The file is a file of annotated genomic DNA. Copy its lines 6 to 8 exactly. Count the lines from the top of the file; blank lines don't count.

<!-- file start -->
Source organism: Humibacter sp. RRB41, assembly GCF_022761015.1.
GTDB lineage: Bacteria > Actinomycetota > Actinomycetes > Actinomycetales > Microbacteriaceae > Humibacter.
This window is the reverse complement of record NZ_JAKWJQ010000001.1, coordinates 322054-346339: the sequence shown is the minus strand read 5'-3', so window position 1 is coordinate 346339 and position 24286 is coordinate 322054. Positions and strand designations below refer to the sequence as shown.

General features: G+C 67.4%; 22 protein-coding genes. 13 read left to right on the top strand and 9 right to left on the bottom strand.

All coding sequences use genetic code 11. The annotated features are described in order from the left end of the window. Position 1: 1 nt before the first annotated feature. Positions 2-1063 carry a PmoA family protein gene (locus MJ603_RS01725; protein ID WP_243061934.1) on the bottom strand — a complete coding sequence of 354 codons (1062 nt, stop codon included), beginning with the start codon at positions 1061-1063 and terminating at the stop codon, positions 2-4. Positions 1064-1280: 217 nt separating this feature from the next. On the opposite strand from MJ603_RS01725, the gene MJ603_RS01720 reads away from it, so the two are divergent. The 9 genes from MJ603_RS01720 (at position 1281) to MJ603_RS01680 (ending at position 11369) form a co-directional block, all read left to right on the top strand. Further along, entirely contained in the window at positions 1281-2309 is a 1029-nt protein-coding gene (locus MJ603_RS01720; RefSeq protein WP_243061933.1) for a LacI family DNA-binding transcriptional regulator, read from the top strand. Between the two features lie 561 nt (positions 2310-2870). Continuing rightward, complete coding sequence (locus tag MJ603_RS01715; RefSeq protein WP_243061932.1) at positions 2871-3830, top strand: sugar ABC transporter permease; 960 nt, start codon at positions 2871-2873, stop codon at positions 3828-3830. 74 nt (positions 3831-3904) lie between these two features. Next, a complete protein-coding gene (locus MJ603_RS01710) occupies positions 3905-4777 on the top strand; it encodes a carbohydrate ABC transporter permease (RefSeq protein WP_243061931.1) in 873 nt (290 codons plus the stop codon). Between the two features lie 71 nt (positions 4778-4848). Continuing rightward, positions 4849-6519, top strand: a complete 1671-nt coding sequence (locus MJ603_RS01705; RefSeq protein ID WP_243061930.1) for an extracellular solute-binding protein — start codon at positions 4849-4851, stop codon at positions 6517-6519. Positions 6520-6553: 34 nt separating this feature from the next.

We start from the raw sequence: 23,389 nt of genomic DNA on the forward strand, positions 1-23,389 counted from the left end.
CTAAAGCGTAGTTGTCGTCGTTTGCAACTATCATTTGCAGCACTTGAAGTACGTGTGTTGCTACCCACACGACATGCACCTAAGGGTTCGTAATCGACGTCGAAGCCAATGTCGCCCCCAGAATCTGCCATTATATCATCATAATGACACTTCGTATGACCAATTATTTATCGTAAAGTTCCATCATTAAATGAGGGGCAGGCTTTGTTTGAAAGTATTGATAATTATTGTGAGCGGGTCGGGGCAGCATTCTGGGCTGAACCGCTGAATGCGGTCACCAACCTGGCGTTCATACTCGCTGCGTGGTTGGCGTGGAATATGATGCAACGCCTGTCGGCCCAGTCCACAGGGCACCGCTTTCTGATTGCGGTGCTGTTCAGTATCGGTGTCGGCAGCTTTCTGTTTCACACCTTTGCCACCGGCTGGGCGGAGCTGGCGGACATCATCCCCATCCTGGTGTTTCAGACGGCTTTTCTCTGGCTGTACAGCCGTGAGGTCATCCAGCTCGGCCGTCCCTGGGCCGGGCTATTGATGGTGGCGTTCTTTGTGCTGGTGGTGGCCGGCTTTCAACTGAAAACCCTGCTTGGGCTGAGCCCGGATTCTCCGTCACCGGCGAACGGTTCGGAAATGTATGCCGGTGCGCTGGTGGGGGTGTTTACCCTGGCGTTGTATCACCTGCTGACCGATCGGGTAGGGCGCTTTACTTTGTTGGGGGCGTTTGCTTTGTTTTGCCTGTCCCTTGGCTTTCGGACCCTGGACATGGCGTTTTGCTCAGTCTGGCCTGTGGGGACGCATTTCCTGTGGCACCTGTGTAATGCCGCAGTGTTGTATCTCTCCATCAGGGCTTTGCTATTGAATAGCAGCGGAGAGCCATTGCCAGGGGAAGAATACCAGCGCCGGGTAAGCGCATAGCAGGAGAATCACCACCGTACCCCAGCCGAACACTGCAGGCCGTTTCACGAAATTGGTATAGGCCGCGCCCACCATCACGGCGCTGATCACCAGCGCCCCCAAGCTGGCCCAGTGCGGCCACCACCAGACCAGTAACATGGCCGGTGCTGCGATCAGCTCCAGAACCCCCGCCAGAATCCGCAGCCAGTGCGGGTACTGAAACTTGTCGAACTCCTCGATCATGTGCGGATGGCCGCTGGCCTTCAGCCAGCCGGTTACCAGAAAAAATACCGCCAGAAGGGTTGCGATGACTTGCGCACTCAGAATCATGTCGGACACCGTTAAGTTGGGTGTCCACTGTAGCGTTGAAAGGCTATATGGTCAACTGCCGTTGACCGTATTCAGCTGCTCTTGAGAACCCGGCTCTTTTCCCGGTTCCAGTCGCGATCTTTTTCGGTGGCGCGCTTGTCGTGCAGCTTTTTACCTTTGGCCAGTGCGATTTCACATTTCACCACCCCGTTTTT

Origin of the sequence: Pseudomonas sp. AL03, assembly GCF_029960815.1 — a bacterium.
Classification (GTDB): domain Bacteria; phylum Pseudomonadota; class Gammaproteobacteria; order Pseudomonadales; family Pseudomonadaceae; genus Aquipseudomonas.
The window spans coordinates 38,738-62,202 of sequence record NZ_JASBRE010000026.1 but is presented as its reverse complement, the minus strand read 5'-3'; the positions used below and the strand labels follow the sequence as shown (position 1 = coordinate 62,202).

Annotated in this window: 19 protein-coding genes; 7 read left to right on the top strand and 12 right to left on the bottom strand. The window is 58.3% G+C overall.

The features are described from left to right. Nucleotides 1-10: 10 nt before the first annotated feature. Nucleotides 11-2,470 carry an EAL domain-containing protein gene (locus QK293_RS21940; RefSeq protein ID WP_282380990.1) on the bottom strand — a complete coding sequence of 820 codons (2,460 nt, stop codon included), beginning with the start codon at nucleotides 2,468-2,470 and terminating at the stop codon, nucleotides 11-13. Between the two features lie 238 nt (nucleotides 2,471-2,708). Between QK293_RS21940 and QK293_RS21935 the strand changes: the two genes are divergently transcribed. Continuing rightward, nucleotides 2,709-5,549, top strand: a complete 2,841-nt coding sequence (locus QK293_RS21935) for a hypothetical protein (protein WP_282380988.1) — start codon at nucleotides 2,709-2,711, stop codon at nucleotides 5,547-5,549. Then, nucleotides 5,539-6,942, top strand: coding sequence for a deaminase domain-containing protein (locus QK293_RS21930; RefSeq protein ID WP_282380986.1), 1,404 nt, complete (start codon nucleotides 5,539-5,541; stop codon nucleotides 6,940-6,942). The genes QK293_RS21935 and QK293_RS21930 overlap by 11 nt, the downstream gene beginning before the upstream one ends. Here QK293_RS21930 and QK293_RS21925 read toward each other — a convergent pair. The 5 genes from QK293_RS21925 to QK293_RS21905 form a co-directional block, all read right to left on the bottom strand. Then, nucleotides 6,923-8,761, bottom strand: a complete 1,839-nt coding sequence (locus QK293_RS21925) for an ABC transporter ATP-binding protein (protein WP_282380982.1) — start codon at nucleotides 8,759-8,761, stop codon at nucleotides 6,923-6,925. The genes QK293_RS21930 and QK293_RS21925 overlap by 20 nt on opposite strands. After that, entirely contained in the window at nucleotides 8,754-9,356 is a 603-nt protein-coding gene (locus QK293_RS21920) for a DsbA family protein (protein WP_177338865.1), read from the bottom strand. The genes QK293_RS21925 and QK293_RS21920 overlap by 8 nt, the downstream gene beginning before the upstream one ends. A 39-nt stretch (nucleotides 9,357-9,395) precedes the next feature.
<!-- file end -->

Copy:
We start from the raw sequence: 23,389 nt of genomic DNA on the forward strand, positions 1-23,389 counted from the left end.
CTAAAGCGTAGTTGTCGTCGTTTGCAACTATCATTTGCAGCACTTGAAGTACGTGTGTTGCTACCCACACGACATGCACCTAAGGGTTCGTAATCGACGTCGAAGCCAATGTCGCCCCCAGAATCTGCCATTATATCATCATAATGACACTTCGTATGACCAATTATTTATCGTAAAGTTCCATCATTAAATGAGGGGCAGGCTTTGTTTGAAAGTATTGATAATTATTGTGAGCGGGTCGGGGCAGCATTCTGGGCTGAACCGCTGAATGCGGTCACCAACCTGGCGTTCATACTCGCTGCGTGGTTGGCGTGGAATATGATGCAACGCCTGTCGGCCCAGTCCACAGGGCACCGCTTTCTGATTGCGGTGCTGTTCAGTATCGGTGTCGGCAGCTTTCTGTTTCACACCTTTGCCACCGGCTGGGCGGAGCTGGCGGACATCATCCCCATCCTGGTGTTTCAGACGGCTTTTCTCTGGCTGTACAGCCGTGAGGTCATCCAGCTCGGCCGTCCCTGGGCCGGGCTATTGATGGTGGCGTTCTTTGTGCTGGTGGTGGCCGGCTTTCAACTGAAAACCCTGCTTGGGCTGAGCCCGGATTCTCCGTCACCGGCGAACGGTTCGGAAATGTATGCCGGTGCGCTGGTGGGGGTGTTTACCCTGGCGTTGTATCACCTGCTGACCGATCGGGTAGGGCGCTTTACTTTGTTGGGGGCGTTTGCTTTGTTTTGCCTGTCCCTTGGCTTTCGGACCCTGGACATGGCGTTTTGCTCAGTCTGGCCTGTGGGGACGCATTTCCTGTGGCACCTGTGTAATGCCGCAGTGTTGTATCTCTCCATCAGGGCTTTGCTATTGAATAGCAGCGGAGAGCCATTGCCAGGGGAAGAATACCAGCGCCGGGTAAGCGCATAGCAGGAGAATCACCACCGTACCCCAGCCGAACACTGCAGGCCGTTTCACGAAATTGGTATAGGCCGCGCCCACCATCACGGCGCTGATCACCAGCGCCCCCAAGCTGGCCCAGTGCGGCCACCACCAGACCAGTAACATGGCCGGTGCTGCGATCAGCTCCAGAACCCCCGCCAGAATCCGCAGCCAGTGCGGGTACTGAAACTTGTCGAACTCCTCGATCATGTGCGGATGGCCGCTGGCCTTCAGCCAGCCGGTTACCAGAAAAAATACCGCCAGAAGGGTTGCGATGACTTGCGCACTCAGAATCATGTCGGACACCGTTAAGTTGGGTGTCCACTGTAGCGTTGAAAGGCTATATGGTCAACTGCCGTTGACCGTATTCAGCTGCTCTTGAGAACCCGGCTCTTTTCCCGGTTCCAGTCGCGATCTTTTTCGGTGGCGCGCTTGTCGTGCAGCTTTTTACCTTTGGCCAGTGCGATTTCACATTTCACCACCCCGTTTTT

Origin of the sequence: Pseudomonas sp. AL03, assembly GCF_029960815.1 — a bacterium.